A House committee Tuesday narrowly recommended a bill that would stop executions in North Carolina for two years while a commission studies the fairness of the death penalty.

The judiciary panel voted 8-6 in favor of the execution moratorium. Supporters argue it will give the state time to make sure a wrongfully convicted prisoner isn't put to death.

They contend recent high-profile cases, as well as a disproportionate number of black prisoners on death row, is cause enough for a two-year delay.

"It's not a question of whether or not the problems exist, because it's there, it's in your face," said Alan Gell, who spent six years awaiting execution before he was acquitted of murder last year.

Added Darryl Hunt, who served 18 years in prison before he was exonerated thanks to DNA evidence: "People do not understand how the bad the system is because you have never been there."

The bill will now go to the House for a floor vote, likely as early as Wednesday.

The proposal would create a 15-member commission of House and Senate members and appointees of the governor to examine whether suspects and convicts in death-row cases are receiving enough assistance from lawyers. The commission also would examine prosecutorial misconduct and whether race plays too great a role in capital cases.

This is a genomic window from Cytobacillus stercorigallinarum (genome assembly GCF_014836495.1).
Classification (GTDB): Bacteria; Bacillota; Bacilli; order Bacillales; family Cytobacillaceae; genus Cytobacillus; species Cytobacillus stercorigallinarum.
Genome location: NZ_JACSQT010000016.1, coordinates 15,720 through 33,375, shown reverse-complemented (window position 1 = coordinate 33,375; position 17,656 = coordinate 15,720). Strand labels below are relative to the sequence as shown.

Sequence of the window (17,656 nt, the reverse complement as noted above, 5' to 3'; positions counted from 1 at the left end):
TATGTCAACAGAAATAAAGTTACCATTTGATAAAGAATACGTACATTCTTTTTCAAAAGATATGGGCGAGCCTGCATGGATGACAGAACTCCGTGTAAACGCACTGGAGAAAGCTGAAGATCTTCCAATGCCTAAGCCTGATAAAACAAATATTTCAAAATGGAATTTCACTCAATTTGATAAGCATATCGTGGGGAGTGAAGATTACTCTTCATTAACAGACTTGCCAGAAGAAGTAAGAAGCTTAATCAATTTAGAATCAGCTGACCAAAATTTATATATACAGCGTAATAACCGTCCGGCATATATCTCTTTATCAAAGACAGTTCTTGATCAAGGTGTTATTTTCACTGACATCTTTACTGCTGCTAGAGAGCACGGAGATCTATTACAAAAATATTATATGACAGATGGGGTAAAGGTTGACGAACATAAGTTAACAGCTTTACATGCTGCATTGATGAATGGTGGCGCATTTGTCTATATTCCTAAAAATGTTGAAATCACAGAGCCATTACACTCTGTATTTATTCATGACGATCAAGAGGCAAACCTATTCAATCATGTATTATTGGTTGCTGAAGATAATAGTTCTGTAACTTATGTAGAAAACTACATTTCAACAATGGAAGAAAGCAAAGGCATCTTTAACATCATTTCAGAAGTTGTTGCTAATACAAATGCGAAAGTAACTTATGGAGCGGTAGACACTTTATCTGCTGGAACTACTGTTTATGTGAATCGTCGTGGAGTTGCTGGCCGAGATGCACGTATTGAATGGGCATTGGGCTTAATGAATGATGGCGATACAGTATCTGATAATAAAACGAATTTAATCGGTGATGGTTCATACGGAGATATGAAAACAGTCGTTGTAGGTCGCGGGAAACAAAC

The commission would be expected to deliver its final report to the General Assembly by mid-2008.

Former Forsyth County District Attorney Vince Rabil (search) said that a pause is needed despite legislative changes designed to promote fairness and reduce the chance for errors in death cases.

"These changes do not help many defendants already on death row who never had the benefit of these reforms," Rabil said.

The North Carolina Conference of District Attorneys (search) opposes the moratorium. Frank Parrish, the conference president, says the General Assembly could have studied the death penalty over the past few years without a pause on executions.

Dick Adams, a longtime victims' rights advocate from Pitt County, held up a photo of his son who was murdered in 1982. His son's killer, John Sterling Gardner, had 91/2 years before his execution to have dozens of judges review his case. Meanwhile, Adams said, the victims are often forgotten.

"Why do we have to be the first to be advocating for rabid killers?" he asked.

The committee vote was along party lines, with Democrats in the majority. People on both sides of the debate predict the full House vote will be close. House Minority Whip Mitch Gillespie (search), R-McDowell, said the outcome will depend on whether conservative Democrats are persuaded to support a moratorium.

"If they cave under pressure, it will pass," Gillespie said.

The bill still would have to pass the Senate. The chamber approved a similar two-year pause in 2003, becoming the first legislative body in the South to approve such a moratorium.

Gov. Mike Easley (search), a Democrat, is a death penalty proponent and repeatedly has said he sees no need for a moratorium.

There are 175 offenders on death row. Thirty-six people have been executed in North Carolina since the punishment was reinstituted in 1977.